The devils on Mars

When I was a boy, we lived for a time at the edge of farmland — acres and acres of lettuce and corn. My brother and I would often wander those fields, looking for entertainment. We’d scan for anything, whether it was a chance to skip stones across a pond, or climb a tree, or poke a stick at a skeletonized dead animal, or find an opportunity for a dirt clod fight, or just whatever. One of the things we would do when the season was right was dust devil chasing. The right season was late spring before the planting or the fall after the heads had been plucked and the corn reduced to stubble, after at least a week of dryth, so there was dust, and then we’d see the dust devils skirling about. What else would a couple of 12 year olds do but try to run and catch them? We rarely succeeded, and when we did it accomplished little more than tousle our hair and get grit in our eyes.

I thought of this because there was a strategy we didn’t try, which was to stop and wait for one to spawn nearby and fortuitously run over us. That’s never an option for 12 year old boys, but that’s what NASA’s Perseverance rover on Mars did. They just waited for a Martian dust devil to happen on them, and recorded it.

Murdoch said the team’s success in capturing a dust devil’s sound reflects both luck and preparation. The rover’s microphone takes recordings lasting a little under three minutes, and it does that only eight times a month. But the recordings are timed for when dust devils are most likely to occur, and the rover cameras are pointed in the direction where they are most likely to be seen.

“Then we have to just cross our fingers,” she said.

That clearly did the trick, because Perseverance managed to capture the dust devil through multiple instruments, registering the drop in air pressure, changes in temperature, the sound of grains making impact, all topped off with images that show the size and shape of the vortex.

And now we can hear it!

That’s the sound of lonely ghosts on a dead planet.


  1. wzrd1 says

    One of the Spirit and Opportunity rover design team was curious and concerned if dust devils generated significant electrostatic charges that could potentially damage the rovers.
    Conventional wisdom at the time suggested that such couldn’t be an issue, but science likes to poke conventional wisdom in a presenting orifice to ensure reality and said wisdom coincide.
    So, off to the desert he went, observing and measuring dust devils. All were surprised to learn that up to 12 kv was measured within the dust devils, necessitating some important design changes in the rovers.
    Amazing what one finds when ignoring convention and actually measuring while observing!

  2. moonslicer says

    If a dust devil hits a rover on Mars but there are no instruments to record it, does it make a sound?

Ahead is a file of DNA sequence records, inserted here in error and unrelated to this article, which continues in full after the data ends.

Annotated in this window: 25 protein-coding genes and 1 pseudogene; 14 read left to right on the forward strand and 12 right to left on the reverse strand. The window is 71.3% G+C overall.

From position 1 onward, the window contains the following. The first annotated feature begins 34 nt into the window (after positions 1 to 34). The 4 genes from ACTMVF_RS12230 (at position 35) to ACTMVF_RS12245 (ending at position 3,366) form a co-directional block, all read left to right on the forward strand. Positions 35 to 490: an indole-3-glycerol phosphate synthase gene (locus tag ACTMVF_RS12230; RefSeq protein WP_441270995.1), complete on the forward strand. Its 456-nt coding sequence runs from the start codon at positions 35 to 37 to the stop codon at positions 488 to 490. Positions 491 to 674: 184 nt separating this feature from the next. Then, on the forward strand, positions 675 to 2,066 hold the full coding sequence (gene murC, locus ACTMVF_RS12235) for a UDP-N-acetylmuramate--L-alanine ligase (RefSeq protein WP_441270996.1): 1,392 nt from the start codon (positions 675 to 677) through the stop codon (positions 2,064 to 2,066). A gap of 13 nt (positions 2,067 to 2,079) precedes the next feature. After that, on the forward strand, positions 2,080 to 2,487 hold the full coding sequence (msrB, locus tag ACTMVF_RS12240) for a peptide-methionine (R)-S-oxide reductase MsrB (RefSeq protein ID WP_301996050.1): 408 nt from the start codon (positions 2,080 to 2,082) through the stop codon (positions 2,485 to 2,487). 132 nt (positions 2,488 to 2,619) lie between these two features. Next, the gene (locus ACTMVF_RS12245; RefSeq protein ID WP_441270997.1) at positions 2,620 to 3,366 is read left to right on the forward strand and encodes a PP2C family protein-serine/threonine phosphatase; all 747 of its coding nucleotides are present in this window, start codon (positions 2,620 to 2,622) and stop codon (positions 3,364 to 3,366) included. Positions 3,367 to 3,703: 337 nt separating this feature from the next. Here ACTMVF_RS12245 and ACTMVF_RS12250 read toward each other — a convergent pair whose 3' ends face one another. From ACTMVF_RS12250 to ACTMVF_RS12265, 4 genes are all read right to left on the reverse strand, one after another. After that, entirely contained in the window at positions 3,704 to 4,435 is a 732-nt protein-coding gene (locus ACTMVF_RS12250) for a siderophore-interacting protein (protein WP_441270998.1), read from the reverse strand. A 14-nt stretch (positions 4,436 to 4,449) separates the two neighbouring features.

3. JimB says

    If a dust devil hits a rover on Mars but there are no instruments to record it, does it make a sound?

    And does a chihuahua start barking a whole planet away?

  4. StevoR says

    @ ^ Was @ JimB of course. Disclaimer no actual chihuahua present here (my current dog is a real mixture but doubt any chihuahua involved) but know what you mean. They do -ogs generally – have aastoundingly sensitive hearing as well as smell so very probly pick up on things we don’t hear but. dust devils on the red planet probly not among them!

    As for the dust clearing usefulness of dust devils -maybe dust angels would be a better term for them? – see :


    “Gusev (crater – ed.) was alive with dust devils,” explained one scientist familiar with rover operations.

    But suddenly Spirit’s available energy rocketed to a high level. The plus-up in power, team members believe, was due to a whirlwind passing right over the robot, removing the dust that had collected on its solar cells.

    Martian squeegee men

    The impact of the devilish dust-off was significant.

    “The noon solar output from the panels went from a 40 percent loss to just 7 percent,” said rover science team member, Larry Crumpler, a research curator in volcanology and space sciences at the New Mexico Museum of Natural History and Science in Albuquerque.

    Images of the panels taken later showed “beautiful dark panels,” Crumpler explained. “And all the wires and edges on the [rover] deck have little dust tails. I think it might have been the Martian squeegee men. Either that or one heck of a buffeting by a dust devil,” he said.

    Source :

    Plus the images at the top of this news item :

    Showing the dramatic diffrence a bit of Martian dust makes!

  5. simplicio says

    It sounds like most of your readers have never experienced a dust devil. We and about a dozen others were lucky enough to have been in a large one as it passed over the pavement in a parking lot.

    It was strong enough to remove the hats of those who didn’t hang onto them and it carried one for a quarter mile. Besides the drop in pressure, it makes a memorable low-pitched buzzing or roaring sound (at least here on earth). We were fortunate to be in a parking lot, so we missed the fun of having to take a shower afterward.

    How many have you been through?